Finding jobs for the homeless and unemployed in Spain

by Deborah Cater
Enterprises help homeless and unemployed find work

The covid pandemic has had devastating consequences for many. Thousands are people in their 40s and 50s, who worked for decades as waiters, tradespeople or craftworkers, have ended up unemployed or homeless. Some enterprises are helping them get back on their feet.

Un Mismo Equipo (One Team), is an Instagram account and website that allows unemployed and often homeless people to advertise their skills to potential employers.

The initiative began in June when a friend of the film-maker Gonzalo Perales sent him a photo of a man on a street in central Madrid. The man was an electrician by trade and was advertising himself for work on the street.

The positive power of social media

Perales posted the picture on his Instagram account. Within an hour, the man had been offered a job. The following day, Perales met a man on the streets of Madrid who was looking for work as a waiter. He uploaded his story and, within 48 hours, 15 job interviews had rolled in.

It came to Perales’s attention that many of the unemployed were in their 40s and 50s; and had previously worked as craftspeople, waiters and tradespeople. As the pandemic took work from them, they found themselves isolated from the employment market. The primary issue was they did not know how to look for jobs online.

“Today, you need a computer and computer skills to get a job because that’s where 95% of jobs are advertised,” says Perales. “In the beginning, I used to go out on to the streets of Madrid on my scooter and in my spare time looking for people who’d not been on the streets for too long. I talked to them and asked if they were looking for work. I interviewed them and then tried to write it up nicely to put online,” he told The Guardian.

Perales has now recruited two colleagues to help develop the project. He is spending 10 hours a day fielding enquiries as word of Un Mismo Equipo spreads.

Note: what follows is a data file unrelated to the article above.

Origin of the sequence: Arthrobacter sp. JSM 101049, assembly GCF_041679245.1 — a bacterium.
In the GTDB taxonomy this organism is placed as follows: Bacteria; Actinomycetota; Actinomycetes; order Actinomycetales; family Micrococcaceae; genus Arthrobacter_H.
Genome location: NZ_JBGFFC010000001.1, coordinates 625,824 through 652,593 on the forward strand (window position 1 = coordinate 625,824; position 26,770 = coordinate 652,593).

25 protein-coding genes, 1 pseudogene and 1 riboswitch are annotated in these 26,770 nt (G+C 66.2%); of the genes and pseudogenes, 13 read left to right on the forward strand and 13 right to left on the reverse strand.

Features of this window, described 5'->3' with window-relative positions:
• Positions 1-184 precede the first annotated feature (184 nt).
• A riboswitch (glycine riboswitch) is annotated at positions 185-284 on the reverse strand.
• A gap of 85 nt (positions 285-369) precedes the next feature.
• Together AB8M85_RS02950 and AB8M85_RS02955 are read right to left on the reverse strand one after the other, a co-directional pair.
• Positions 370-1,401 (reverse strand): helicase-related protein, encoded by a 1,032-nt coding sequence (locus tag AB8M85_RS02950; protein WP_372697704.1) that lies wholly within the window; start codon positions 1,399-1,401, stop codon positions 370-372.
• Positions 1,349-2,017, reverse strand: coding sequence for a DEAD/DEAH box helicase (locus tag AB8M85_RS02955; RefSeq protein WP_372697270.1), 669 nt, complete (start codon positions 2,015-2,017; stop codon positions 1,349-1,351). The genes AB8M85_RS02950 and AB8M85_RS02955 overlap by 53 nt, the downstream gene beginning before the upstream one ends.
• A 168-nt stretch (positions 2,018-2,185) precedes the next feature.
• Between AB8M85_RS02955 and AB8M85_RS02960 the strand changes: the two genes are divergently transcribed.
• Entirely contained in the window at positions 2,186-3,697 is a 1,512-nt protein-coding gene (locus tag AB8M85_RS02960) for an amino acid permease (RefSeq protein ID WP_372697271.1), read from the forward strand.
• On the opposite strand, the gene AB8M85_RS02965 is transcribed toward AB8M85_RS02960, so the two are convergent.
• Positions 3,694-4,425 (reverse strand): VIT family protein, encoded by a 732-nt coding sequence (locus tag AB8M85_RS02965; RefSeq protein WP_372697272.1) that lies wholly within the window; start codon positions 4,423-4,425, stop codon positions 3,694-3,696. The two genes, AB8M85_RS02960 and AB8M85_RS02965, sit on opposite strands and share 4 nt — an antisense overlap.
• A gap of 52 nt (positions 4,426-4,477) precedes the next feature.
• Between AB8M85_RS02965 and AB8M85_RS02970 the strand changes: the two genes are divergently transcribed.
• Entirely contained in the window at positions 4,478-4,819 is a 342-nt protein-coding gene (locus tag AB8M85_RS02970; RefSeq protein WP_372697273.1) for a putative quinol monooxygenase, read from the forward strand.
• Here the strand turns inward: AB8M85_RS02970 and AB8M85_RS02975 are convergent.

“Human LinkedIn”

The idea is simple. People make contact via Instagram or the website and are sent a questionnaire to fill in. Then, Perales chats to them. He writes up their profiles and them so for potential employers to take a look.

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“It’s like a more human kind of LinkedIn,” he says. “We tell people’s stories in a nice way so that others can empathise with them. A lot of the people we work with are in their 50s and have been working in their trades for 30 years, so they have a lot of experience. That can really help companies.”

The Instagram page now has more than 30,000 followers and dozens are getting in touch every day to look for work. Free wifi in cafes and other public places is a veritable boon for those looking for work.

Homeless Entrepreneur

Another enterprise helping the homeless find work is Homeless Entrepreneur. Their mission is to reduce poverty through work and active citizenship.

On the website, the Homeless Entrepreneurs can tell their story and work to become active citizens again. They are willing and able to give their best but do not currently have the resources, tools and support to improve their situation.

The organisation also provides them with a coordinator and nine managers who cover professional development, education, health, housing, finance, legal, communication, sales and general assistance.

Spain’s unemployment still high

Although Spain’s economy is recovering from the pandemic, and the number of people out of work is decreasing, unemployment remains at 14.3%. This compares to the EU average is 6.9%.

The Spanish government is currently negotiating with regard to extension of the furlough scheme – ERTE. If the scheme is not extended, and with the high   travel season coming to an end, the chances are the unemployment figures may yet rise again.

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